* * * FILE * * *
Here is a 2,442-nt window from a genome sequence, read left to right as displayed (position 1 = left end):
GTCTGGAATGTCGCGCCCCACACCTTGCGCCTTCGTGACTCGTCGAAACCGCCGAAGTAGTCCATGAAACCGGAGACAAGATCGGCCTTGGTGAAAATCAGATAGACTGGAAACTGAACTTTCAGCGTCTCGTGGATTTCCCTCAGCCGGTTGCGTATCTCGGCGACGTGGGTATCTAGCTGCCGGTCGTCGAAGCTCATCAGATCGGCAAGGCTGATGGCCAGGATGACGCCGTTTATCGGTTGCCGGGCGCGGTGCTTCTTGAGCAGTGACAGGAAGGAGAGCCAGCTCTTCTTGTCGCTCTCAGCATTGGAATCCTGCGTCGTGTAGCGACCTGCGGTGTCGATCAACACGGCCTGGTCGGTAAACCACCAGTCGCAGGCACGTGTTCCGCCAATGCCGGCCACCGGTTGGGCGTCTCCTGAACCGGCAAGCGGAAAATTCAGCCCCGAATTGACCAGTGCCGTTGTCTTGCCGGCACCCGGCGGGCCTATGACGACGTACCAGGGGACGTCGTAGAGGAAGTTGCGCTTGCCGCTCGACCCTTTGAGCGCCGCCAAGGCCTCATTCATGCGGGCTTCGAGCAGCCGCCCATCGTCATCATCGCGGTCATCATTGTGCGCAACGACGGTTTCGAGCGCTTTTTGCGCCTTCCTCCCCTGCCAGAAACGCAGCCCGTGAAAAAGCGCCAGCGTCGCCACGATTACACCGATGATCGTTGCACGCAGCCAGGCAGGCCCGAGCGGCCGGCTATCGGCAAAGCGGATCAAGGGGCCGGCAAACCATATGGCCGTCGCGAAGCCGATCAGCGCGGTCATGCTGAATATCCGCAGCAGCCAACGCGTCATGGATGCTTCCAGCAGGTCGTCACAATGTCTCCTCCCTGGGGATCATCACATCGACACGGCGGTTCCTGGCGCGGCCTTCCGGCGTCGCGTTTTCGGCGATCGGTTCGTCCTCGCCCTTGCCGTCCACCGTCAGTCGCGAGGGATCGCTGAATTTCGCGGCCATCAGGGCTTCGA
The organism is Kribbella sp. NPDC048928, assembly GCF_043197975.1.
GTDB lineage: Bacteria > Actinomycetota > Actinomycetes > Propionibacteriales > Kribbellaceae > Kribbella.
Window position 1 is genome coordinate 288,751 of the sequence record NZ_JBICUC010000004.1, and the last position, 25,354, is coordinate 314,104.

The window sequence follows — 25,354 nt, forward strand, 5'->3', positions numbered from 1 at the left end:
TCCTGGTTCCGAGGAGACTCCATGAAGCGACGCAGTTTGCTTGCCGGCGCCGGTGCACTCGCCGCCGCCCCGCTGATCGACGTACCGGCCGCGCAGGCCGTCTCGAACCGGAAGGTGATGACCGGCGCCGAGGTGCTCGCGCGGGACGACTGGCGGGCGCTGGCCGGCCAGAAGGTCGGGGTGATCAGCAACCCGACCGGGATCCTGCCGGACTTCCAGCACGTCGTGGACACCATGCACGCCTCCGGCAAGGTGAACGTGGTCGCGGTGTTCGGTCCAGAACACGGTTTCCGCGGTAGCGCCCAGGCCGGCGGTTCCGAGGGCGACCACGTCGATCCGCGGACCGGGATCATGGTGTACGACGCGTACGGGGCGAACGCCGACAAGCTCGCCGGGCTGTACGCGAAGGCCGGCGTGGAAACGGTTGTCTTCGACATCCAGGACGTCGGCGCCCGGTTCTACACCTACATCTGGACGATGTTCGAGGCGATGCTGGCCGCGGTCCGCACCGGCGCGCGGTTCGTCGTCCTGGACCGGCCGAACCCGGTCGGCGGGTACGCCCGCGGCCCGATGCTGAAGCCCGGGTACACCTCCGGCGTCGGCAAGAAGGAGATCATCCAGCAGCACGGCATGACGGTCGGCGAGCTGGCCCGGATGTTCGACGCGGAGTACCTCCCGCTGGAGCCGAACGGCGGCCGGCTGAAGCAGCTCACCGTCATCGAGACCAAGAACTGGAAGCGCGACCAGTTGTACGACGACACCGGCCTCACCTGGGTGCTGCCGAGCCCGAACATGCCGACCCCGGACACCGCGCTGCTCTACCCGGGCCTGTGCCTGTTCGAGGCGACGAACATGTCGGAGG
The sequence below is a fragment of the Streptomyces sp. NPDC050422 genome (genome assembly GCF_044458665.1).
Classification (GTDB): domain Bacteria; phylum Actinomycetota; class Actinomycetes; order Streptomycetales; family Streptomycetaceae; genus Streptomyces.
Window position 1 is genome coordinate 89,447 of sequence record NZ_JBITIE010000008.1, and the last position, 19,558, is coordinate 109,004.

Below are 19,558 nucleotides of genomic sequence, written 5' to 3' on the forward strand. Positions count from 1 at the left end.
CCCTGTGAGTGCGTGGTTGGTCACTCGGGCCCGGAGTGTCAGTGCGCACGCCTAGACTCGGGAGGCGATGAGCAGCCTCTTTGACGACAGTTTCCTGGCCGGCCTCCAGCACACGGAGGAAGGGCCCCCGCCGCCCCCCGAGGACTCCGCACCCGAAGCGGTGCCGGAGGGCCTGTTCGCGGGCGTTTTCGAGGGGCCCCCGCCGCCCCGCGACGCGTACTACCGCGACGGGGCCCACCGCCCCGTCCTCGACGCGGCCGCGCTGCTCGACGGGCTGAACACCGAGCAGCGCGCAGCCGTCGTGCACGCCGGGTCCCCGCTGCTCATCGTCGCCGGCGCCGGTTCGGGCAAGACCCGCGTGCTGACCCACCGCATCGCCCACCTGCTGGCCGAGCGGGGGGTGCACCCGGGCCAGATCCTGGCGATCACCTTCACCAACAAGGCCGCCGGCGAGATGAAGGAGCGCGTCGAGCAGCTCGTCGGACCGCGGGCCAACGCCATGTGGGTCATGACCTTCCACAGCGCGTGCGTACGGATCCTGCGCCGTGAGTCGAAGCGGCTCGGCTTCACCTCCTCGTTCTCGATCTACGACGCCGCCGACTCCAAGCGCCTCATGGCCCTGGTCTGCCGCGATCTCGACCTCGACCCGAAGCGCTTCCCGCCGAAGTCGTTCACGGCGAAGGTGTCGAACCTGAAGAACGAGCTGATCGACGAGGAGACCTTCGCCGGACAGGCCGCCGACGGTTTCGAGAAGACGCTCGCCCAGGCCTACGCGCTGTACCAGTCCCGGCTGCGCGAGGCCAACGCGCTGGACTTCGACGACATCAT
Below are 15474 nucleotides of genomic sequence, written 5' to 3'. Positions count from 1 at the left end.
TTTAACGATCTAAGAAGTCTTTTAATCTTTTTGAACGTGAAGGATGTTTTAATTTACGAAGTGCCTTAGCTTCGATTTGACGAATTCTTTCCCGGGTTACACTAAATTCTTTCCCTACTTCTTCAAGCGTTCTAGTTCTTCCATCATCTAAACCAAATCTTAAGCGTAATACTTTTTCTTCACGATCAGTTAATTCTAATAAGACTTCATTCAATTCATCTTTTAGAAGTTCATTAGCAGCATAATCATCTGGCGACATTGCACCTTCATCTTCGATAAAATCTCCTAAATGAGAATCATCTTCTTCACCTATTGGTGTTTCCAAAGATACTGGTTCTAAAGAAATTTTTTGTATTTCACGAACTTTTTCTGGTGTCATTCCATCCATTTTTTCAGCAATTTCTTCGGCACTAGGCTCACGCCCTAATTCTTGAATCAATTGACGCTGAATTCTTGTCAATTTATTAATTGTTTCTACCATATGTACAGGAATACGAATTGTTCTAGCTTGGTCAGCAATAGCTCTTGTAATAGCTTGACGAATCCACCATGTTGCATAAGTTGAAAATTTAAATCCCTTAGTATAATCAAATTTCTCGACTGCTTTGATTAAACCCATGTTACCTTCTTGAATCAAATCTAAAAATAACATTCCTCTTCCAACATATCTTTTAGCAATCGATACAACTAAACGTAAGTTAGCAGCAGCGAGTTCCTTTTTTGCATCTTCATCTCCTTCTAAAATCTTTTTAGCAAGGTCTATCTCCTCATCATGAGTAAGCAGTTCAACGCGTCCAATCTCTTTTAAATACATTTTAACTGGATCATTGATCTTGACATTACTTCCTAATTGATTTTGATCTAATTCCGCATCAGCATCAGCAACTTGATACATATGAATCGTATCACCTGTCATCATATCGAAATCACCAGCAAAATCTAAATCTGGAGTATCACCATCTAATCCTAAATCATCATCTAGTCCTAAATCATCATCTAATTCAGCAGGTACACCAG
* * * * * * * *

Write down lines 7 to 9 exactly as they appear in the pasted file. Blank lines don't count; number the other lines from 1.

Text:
TCCTGGTTCCGAGGAGACTCCATGAAGCGACGCAGTTTGCTTGCCGGCGCCGGTGCACTCGCCGCCGCCCCGCTGATCGACGTACCGGCCGCGCAGGCCGTCTCGAACCGGAAGGTGATGACCGGCGCCGAGGTGCTCGCGCGGGACGACTGGCGGGCGCTGGCCGGCCAGAAGGTCGGGGTGATCAGCAACCCGACCGGGATCCTGCCGGACTTCCAGCACGTCGTGGACACCATGCACGCCTCCGGCAAGGTGAACGTGGTCGCGGTGTTCGGTCCAGAACACGGTTTCCGCGGTAGCGCCCAGGCCGGCGGTTCCGAGGGCGACCACGTCGATCCGCGGACCGGGATCATGGTGTACGACGCGTACGGGGCGAACGCCGACAAGCTCGCCGGGCTGTACGCGAAGGCCGGCGTGGAAACGGTTGTCTTCGACATCCAGGACGTCGGCGCCCGGTTCTACACCTACATCTGGACGATGTTCGAGGCGATGCTGGCCGCGGTCCGCACCGGCGCGCGGTTCGTCGTCCTGGACCGGCCGAACCCGGTCGGCGGGTACGCCCGCGGCCCGATGCTGAAGCCCGGGTACACCTCCGGCGTCGGCAAGAAGGAGATCATCCAGCAGCACGGCATGACGGTCGGCGAGCTGGCCCGGATGTTCGACGCGGAGTACCTCCCGCTGGAGCCGAACGGCGGCCGGCTGAAGCAGCTCACCGTCATCGAGACCAAGAACTGGAAGCGCGACCAGTTGTACGACGACACCGGCCTCACCTGGGTGCTGCCGAGCCCGAACATGCCGACCCCGGACACCGCGCTGCTCTACCCGGGCCTGTGCCTGTTCGAGGCGACGAACATGTCGGAGG
The sequence below is a fragment of the Streptomyces sp. NPDC050422 genome (genome assembly GCF_044458665.1).
Classification (GTDB): domain Bacteria; phylum Actinomycetota; class Actinomycetes; order Streptomycetales; family Streptomycetaceae; genus Streptomyces.